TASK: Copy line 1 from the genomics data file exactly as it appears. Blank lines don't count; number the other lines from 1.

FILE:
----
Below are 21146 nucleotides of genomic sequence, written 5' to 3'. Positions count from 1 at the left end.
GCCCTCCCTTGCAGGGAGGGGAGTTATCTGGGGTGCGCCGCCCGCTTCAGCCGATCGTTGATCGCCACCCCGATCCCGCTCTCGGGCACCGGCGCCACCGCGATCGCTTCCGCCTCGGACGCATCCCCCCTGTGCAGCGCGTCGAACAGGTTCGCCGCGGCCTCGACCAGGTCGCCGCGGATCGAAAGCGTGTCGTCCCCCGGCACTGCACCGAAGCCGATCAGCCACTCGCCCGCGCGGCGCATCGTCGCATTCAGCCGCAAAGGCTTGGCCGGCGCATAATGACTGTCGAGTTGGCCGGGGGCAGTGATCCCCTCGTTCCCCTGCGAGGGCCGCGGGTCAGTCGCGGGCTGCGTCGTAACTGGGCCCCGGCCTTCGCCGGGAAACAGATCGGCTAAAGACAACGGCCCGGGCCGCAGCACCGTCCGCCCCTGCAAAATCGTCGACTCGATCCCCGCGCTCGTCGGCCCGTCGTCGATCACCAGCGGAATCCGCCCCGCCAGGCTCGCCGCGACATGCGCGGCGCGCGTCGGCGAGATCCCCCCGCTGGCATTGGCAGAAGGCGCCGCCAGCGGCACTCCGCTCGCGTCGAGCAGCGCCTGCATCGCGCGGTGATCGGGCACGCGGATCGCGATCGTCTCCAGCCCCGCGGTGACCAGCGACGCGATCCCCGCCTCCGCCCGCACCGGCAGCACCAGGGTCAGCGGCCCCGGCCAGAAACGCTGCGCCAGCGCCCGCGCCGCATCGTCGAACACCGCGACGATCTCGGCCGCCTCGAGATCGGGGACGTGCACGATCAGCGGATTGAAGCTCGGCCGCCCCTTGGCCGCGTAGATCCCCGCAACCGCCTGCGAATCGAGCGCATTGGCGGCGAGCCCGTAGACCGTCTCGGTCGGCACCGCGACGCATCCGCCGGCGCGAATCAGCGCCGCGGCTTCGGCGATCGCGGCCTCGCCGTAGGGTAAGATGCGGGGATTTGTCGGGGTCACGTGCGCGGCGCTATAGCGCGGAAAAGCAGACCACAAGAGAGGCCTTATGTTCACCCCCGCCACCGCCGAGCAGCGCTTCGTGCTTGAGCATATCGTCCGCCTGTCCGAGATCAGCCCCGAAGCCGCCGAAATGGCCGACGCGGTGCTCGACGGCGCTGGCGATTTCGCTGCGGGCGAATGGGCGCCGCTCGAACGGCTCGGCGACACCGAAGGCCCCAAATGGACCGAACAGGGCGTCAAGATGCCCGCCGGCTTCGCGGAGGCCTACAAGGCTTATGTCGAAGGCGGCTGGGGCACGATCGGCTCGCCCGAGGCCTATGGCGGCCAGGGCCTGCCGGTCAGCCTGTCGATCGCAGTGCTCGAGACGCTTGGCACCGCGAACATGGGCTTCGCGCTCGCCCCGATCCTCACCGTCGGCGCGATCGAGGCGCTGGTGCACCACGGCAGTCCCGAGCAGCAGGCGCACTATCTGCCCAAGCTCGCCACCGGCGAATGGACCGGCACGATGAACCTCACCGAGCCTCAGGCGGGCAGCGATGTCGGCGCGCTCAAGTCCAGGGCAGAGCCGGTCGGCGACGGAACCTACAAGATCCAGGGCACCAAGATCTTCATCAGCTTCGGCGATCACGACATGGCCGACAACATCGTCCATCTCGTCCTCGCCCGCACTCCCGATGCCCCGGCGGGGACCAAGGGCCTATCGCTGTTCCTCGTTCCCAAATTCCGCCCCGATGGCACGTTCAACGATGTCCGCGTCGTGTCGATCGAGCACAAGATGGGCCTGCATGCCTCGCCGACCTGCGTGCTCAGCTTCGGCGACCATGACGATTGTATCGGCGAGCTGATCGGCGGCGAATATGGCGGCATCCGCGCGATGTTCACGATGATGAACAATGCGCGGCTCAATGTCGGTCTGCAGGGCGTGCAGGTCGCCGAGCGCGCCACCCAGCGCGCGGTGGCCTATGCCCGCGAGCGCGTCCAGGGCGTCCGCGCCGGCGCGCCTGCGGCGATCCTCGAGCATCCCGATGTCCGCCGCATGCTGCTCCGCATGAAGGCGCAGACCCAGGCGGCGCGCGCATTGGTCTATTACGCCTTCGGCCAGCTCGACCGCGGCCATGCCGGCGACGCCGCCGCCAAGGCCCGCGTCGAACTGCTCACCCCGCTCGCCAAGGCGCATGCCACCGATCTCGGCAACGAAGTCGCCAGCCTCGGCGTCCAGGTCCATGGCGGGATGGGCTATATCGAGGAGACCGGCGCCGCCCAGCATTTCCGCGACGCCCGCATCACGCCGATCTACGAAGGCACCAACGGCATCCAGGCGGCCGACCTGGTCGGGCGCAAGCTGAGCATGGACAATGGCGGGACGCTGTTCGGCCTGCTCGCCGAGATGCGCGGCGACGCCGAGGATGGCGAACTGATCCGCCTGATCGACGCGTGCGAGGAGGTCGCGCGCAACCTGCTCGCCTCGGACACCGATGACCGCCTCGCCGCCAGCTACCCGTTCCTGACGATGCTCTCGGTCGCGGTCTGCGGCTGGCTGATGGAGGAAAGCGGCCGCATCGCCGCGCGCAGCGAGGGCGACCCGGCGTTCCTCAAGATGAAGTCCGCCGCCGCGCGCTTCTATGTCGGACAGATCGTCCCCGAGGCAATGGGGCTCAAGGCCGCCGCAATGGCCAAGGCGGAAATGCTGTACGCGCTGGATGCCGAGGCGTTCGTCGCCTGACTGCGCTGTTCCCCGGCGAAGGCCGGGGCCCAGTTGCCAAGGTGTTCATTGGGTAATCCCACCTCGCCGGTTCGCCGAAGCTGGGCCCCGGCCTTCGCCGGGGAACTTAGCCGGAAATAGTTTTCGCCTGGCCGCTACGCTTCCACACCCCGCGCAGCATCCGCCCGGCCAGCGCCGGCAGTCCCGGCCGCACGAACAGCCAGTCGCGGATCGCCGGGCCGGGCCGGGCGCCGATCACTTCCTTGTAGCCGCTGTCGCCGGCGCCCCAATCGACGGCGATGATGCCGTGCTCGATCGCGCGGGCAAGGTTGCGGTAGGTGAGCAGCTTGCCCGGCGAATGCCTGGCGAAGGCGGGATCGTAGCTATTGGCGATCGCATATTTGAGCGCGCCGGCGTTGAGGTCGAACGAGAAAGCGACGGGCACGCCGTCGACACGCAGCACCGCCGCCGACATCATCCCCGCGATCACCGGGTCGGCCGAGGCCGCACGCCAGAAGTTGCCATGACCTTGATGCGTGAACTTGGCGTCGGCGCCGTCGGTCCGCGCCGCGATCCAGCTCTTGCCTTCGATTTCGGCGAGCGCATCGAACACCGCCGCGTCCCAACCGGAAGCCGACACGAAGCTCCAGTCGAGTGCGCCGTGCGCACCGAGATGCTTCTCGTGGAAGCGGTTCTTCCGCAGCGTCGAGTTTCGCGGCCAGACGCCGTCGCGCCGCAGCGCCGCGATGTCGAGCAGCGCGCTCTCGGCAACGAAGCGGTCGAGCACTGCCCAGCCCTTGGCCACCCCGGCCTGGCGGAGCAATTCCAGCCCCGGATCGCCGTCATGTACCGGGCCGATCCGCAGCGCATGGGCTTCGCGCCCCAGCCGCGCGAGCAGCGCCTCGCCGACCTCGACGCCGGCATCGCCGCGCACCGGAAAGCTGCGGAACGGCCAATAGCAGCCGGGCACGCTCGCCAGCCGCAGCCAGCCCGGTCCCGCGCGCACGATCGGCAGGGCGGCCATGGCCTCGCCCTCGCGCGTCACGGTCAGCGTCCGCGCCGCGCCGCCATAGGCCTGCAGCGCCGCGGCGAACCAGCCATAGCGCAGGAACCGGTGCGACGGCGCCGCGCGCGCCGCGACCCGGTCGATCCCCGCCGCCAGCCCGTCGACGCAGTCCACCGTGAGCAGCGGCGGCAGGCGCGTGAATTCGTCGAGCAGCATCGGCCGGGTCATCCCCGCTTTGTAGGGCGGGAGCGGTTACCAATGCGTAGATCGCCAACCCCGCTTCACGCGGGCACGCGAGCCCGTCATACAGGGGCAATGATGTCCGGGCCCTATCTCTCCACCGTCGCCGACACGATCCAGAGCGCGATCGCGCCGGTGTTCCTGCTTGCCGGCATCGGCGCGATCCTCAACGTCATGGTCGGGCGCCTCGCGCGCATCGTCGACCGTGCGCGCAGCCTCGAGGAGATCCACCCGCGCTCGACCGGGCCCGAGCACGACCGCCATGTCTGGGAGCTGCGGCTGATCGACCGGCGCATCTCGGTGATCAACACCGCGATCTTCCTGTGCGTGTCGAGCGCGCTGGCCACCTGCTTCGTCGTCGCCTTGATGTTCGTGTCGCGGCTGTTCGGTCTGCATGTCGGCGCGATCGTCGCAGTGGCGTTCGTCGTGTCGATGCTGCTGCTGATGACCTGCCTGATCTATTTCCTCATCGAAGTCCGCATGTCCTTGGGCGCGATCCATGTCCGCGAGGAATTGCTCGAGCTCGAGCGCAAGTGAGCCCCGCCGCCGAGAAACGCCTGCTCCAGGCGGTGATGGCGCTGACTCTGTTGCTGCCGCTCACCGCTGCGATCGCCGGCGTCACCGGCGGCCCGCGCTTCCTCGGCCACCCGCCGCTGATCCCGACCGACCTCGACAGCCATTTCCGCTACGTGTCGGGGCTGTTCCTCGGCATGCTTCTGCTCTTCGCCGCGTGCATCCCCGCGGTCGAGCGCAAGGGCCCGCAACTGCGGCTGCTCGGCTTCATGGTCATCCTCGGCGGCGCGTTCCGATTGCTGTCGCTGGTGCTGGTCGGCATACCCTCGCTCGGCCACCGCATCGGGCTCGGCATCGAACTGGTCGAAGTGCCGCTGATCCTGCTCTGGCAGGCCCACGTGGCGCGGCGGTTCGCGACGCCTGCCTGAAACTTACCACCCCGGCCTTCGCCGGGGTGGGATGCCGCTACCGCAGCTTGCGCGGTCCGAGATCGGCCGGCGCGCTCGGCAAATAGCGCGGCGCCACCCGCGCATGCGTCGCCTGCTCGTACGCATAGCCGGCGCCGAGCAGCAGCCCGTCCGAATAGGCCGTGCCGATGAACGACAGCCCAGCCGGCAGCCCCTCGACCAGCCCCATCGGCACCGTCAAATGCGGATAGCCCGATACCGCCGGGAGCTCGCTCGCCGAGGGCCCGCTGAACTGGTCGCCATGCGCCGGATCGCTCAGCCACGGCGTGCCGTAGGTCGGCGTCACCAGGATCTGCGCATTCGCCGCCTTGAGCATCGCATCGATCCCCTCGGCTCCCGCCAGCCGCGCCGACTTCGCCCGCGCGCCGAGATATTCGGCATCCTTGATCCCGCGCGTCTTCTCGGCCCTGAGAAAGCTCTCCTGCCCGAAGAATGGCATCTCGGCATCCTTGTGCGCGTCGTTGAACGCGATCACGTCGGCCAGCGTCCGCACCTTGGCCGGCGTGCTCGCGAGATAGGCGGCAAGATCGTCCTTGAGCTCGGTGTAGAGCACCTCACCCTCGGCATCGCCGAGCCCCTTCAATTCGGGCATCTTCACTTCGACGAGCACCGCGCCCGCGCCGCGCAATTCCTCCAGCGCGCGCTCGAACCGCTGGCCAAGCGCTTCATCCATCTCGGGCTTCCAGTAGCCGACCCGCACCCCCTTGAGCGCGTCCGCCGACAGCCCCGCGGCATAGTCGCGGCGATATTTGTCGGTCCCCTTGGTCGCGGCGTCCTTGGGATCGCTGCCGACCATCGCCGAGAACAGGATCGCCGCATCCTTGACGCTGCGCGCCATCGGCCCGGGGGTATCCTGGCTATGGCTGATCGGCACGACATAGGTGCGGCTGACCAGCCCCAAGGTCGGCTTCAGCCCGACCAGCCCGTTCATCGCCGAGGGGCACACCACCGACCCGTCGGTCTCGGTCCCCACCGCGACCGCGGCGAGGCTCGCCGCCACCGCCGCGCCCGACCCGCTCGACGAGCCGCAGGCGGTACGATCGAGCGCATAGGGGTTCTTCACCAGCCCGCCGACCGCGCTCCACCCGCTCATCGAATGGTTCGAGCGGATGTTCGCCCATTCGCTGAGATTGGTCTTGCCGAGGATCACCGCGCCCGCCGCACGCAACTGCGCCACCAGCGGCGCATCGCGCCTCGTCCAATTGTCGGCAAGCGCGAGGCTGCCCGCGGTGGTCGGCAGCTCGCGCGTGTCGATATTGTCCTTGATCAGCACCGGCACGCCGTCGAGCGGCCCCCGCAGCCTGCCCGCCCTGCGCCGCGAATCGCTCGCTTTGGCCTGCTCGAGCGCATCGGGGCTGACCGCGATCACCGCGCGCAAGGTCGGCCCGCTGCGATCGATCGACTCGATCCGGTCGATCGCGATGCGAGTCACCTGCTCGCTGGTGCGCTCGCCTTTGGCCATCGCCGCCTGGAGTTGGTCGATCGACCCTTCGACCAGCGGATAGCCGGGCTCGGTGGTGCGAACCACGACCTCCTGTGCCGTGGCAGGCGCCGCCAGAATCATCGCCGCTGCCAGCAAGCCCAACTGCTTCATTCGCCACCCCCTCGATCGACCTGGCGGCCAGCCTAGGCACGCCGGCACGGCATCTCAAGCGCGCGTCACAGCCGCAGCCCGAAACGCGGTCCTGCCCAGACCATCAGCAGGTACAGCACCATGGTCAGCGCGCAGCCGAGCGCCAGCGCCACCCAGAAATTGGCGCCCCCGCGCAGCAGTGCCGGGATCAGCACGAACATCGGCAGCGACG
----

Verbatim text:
Below are 21146 nucleotides of genomic sequence, written 5' to 3'. Positions count from 1 at the left end.